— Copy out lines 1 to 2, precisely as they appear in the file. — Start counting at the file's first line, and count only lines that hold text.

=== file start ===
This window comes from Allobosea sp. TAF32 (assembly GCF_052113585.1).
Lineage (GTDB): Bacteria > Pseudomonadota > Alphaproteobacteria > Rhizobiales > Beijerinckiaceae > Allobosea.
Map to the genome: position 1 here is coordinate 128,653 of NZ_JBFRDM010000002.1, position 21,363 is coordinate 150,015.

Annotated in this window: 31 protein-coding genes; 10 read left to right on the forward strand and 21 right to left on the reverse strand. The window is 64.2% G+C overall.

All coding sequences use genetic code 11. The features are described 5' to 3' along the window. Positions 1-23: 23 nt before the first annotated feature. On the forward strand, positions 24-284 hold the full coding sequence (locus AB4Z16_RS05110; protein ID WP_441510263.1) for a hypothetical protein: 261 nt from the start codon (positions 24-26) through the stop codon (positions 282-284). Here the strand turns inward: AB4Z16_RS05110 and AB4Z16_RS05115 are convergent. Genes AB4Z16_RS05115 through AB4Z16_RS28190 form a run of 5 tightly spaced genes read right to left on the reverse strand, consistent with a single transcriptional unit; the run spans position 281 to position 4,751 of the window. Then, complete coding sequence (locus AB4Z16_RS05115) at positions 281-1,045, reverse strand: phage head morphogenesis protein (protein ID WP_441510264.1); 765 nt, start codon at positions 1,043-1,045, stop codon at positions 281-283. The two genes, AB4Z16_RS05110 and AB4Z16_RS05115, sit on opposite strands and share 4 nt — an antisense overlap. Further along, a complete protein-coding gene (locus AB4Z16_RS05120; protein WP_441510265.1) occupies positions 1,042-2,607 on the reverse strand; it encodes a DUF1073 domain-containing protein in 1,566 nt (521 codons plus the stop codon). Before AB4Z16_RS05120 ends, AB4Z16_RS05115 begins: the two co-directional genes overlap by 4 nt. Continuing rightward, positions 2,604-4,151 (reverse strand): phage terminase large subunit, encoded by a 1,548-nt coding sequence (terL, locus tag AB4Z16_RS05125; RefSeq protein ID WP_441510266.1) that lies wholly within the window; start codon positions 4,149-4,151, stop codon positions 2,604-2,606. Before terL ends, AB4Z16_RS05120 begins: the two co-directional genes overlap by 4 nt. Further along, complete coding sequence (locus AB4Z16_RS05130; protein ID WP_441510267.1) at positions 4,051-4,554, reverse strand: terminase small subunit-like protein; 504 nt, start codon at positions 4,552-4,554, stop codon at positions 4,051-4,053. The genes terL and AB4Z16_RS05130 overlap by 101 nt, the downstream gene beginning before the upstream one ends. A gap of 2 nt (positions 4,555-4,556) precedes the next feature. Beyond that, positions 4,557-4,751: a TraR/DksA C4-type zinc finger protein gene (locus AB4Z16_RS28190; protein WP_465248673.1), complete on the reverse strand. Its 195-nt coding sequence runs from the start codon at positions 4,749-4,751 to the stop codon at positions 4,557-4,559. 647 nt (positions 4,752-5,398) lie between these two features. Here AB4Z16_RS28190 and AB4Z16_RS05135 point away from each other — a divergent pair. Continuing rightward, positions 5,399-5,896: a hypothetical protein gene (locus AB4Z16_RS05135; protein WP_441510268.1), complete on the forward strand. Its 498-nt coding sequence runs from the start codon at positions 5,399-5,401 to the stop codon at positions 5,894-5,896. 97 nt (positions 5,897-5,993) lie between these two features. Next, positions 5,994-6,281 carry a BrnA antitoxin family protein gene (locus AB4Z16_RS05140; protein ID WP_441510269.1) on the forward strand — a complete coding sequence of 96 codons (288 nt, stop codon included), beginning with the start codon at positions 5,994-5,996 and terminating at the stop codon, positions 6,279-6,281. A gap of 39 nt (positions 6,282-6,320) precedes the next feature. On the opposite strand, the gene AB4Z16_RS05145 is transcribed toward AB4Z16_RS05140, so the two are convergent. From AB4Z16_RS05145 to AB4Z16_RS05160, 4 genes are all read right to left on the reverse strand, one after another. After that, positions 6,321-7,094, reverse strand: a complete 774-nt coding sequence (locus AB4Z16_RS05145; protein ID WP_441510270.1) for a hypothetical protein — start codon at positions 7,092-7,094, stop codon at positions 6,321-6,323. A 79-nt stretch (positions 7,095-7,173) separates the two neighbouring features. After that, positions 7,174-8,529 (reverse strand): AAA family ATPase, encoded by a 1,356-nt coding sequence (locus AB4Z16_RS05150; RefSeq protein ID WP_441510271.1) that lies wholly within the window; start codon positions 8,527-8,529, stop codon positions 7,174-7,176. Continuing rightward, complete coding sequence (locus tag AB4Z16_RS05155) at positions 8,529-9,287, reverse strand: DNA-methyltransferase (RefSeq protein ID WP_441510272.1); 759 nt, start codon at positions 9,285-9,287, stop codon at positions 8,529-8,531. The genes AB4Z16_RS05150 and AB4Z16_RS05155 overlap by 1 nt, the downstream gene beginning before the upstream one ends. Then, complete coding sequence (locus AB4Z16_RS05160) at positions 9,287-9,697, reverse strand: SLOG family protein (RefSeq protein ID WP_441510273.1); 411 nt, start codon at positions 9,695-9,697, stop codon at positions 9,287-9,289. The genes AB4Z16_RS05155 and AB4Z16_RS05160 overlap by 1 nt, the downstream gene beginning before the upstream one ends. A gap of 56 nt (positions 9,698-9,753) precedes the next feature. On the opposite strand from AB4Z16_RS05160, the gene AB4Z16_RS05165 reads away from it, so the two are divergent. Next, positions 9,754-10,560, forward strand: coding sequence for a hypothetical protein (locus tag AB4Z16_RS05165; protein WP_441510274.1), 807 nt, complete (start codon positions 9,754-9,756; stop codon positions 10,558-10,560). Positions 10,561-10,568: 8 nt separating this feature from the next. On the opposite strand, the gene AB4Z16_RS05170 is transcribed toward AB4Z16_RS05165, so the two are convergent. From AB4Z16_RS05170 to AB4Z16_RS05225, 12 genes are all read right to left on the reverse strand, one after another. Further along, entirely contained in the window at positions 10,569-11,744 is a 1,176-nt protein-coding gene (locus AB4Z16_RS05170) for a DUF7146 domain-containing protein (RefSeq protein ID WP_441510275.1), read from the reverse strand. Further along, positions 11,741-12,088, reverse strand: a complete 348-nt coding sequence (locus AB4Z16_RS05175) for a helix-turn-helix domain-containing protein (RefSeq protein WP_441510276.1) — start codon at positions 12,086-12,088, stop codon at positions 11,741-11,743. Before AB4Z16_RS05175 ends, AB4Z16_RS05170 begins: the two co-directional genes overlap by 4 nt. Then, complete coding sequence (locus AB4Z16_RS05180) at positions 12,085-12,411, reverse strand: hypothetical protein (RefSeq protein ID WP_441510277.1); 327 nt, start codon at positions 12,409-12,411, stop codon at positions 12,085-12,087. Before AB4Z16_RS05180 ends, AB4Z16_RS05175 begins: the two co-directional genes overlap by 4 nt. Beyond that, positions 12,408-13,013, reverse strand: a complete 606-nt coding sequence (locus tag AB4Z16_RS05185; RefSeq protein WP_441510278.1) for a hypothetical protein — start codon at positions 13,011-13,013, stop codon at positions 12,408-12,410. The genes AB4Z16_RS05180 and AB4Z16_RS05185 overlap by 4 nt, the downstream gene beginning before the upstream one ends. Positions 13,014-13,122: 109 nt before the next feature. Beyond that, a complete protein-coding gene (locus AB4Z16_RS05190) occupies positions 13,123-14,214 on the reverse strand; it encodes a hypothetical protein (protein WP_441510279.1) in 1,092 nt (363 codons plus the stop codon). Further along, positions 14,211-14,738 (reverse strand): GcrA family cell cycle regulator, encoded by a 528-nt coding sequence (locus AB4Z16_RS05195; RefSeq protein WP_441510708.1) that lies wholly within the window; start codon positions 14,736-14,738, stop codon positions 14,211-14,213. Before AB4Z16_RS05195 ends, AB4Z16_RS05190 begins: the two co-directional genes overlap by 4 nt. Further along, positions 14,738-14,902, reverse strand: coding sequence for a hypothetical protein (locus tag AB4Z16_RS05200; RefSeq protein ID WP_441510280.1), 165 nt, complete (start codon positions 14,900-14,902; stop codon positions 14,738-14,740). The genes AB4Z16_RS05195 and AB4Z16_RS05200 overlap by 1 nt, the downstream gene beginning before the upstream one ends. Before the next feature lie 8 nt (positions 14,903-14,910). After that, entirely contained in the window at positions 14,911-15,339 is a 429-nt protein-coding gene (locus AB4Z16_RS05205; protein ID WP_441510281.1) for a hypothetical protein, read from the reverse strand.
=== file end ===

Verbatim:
This window comes from Allobosea sp. TAF32 (assembly GCF_052113585.1).
Lineage (GTDB): Bacteria > Pseudomonadota > Alphaproteobacteria > Rhizobiales > Beijerinckiaceae > Allobosea.